Microsoft don’t seem to have acknowledged that they no longer control the web and are just
			merely participants with a number of other brothers and sisters who are all trying to steer the
			good ship ’Web in a good direction, and that Microsoft—if it does not want to offend—should
			not just grab the wheel and steer it head-first into Windows-land.
		</p><p>
			Can you honestly say Microsoft that having this markup around for 10 years is going to be just
			peachy? That it’s in no way short-sighted? Is it really going to help a diverse web full of
			different browsers on different hardware, with different screen sizes and input methods on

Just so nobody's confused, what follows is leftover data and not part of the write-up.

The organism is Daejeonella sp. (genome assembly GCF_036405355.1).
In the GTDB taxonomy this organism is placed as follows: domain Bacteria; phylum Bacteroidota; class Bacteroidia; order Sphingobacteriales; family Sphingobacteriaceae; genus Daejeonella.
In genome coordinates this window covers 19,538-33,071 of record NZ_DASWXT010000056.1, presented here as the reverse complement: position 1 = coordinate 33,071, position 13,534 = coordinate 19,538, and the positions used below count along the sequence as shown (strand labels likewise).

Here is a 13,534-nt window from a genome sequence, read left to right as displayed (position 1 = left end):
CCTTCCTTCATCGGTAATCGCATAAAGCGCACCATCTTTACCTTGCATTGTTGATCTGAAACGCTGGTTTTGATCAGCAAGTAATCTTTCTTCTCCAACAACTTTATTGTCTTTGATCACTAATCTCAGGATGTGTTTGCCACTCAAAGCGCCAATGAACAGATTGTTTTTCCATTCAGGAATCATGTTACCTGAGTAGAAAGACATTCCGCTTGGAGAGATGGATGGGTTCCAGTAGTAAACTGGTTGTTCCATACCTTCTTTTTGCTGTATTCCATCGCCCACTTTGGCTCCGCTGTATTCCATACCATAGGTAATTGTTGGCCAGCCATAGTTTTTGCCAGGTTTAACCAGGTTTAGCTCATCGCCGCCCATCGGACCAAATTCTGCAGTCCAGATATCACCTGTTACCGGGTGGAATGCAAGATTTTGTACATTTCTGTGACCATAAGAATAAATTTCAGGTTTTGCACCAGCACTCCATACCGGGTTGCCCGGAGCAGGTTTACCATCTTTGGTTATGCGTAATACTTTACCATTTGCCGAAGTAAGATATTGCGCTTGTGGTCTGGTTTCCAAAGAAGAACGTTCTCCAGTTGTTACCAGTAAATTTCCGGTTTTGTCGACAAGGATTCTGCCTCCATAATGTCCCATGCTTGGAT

different operating systems?
		</p><p>
			Your meta data method has to be parsed and extracted in an oblique, single-purpose way unlike any
			other part of HTML5, especially the HTML5 parsing algorithm, which my example markup does work
			with (it being valid HTML5).
		</p><p>
			Your HTML, like diamonds, should be forever.
		</p>
	</dd>
</dl>
<p>
	The future of the ‘browser wars’ is he who integrates with the OS best. We can do this either the hard way, or
	we can do this the easy way. I hope we choose the way where everybody participates fairly and makes use of each
	other’s innovations rather than stifling the progress of the individuals who we are privileged enough to design
	and build for their future.
</p>